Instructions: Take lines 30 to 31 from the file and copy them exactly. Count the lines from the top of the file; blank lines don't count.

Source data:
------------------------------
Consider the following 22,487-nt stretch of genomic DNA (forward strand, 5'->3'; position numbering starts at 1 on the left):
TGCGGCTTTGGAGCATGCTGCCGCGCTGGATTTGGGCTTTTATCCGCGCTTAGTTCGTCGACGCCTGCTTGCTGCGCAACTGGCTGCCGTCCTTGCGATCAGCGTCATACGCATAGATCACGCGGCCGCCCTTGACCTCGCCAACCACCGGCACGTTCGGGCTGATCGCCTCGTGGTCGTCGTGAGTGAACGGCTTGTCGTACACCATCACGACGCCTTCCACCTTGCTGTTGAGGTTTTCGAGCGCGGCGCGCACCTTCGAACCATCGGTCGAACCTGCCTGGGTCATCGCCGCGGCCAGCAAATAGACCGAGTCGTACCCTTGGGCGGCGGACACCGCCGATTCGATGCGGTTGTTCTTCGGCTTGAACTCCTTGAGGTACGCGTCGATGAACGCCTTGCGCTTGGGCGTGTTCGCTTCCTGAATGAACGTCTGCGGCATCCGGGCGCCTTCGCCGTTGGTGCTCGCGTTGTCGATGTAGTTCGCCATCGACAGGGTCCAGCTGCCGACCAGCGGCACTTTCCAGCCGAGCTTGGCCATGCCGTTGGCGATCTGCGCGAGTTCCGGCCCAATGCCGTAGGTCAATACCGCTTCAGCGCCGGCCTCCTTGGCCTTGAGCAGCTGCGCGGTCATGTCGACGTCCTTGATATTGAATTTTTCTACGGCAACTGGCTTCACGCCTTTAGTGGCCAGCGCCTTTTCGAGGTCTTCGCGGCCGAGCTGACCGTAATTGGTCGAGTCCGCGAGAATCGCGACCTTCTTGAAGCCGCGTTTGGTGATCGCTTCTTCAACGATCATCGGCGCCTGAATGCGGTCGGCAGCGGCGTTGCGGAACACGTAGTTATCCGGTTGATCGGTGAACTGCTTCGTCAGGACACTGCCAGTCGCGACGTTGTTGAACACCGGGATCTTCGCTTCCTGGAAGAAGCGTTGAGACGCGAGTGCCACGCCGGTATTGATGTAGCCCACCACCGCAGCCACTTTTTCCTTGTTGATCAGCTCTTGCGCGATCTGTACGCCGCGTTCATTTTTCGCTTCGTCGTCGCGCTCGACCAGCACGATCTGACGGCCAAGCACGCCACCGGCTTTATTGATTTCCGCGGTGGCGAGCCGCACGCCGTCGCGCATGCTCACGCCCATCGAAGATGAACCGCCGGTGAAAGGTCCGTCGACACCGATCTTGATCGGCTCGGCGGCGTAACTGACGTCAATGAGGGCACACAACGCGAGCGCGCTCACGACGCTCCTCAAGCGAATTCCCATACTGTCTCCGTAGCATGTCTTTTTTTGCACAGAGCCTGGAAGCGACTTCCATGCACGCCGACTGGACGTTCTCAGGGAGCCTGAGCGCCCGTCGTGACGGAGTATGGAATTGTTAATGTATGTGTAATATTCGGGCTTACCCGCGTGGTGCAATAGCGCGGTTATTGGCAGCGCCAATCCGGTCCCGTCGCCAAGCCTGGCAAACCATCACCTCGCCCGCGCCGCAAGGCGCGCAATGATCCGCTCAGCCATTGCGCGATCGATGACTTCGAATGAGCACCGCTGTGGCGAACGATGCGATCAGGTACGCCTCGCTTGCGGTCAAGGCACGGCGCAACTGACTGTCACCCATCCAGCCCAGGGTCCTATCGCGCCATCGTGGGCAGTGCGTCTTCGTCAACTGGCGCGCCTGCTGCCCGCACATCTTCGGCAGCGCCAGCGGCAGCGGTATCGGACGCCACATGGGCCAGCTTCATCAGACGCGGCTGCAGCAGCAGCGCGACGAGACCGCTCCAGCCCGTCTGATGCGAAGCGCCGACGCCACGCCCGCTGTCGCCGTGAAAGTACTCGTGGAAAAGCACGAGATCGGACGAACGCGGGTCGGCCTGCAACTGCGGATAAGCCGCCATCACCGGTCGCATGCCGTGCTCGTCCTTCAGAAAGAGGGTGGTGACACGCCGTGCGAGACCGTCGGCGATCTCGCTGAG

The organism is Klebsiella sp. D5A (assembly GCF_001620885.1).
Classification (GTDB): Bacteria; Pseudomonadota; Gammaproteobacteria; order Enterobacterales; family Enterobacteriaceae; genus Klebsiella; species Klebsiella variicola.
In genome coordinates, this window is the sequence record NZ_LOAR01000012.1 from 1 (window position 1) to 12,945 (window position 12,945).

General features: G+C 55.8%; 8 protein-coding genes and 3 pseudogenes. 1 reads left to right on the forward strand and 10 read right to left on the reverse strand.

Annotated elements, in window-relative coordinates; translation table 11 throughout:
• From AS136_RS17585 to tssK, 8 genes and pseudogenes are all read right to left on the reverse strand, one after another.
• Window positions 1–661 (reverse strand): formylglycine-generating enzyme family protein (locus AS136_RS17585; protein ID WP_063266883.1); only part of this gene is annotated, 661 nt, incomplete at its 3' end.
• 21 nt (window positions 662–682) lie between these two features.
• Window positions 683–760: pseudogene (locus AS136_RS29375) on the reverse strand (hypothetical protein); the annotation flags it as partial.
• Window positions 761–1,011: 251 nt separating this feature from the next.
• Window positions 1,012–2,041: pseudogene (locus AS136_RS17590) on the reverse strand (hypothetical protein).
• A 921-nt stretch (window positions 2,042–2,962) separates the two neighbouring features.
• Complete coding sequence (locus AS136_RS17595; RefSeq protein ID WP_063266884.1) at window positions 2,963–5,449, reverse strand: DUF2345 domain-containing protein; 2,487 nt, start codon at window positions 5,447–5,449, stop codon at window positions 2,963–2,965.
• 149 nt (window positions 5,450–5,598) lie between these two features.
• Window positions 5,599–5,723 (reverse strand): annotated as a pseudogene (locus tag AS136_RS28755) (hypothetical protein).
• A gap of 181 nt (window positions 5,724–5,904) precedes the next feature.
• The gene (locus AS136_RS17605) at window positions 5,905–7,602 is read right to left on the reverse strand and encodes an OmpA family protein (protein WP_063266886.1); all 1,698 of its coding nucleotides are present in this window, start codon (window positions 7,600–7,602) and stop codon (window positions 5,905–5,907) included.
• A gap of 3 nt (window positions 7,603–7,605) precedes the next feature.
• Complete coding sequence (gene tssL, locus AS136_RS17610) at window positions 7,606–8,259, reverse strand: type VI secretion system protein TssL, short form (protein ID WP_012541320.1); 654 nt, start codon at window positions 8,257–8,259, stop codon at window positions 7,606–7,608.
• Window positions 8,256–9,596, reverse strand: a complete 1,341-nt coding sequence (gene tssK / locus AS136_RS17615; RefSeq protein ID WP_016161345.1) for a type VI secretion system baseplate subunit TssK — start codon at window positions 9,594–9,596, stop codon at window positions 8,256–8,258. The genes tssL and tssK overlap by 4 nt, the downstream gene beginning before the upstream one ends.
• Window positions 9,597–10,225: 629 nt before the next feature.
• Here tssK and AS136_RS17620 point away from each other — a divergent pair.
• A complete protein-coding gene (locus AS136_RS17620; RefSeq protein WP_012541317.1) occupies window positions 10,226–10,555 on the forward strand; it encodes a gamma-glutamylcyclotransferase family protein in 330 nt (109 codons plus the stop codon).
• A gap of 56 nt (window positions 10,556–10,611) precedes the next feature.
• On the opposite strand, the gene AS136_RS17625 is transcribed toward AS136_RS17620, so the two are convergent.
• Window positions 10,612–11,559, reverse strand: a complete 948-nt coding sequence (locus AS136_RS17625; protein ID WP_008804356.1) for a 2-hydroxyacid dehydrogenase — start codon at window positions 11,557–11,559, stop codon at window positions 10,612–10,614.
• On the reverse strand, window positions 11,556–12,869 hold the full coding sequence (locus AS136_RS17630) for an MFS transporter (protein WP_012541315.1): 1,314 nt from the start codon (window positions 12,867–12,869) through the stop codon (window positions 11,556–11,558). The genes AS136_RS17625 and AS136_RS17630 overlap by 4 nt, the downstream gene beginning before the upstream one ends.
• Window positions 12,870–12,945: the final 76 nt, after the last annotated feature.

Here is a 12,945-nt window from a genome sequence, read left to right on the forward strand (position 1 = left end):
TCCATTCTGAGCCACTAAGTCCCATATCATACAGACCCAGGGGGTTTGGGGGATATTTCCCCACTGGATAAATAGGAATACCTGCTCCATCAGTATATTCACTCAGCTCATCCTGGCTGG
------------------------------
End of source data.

• Window positions 12,870–12,945: the final 76 nt, after the last annotated feature.

Here is a 12,945-nt window from a genome sequence, read left to right on the forward strand (position 1 = left end):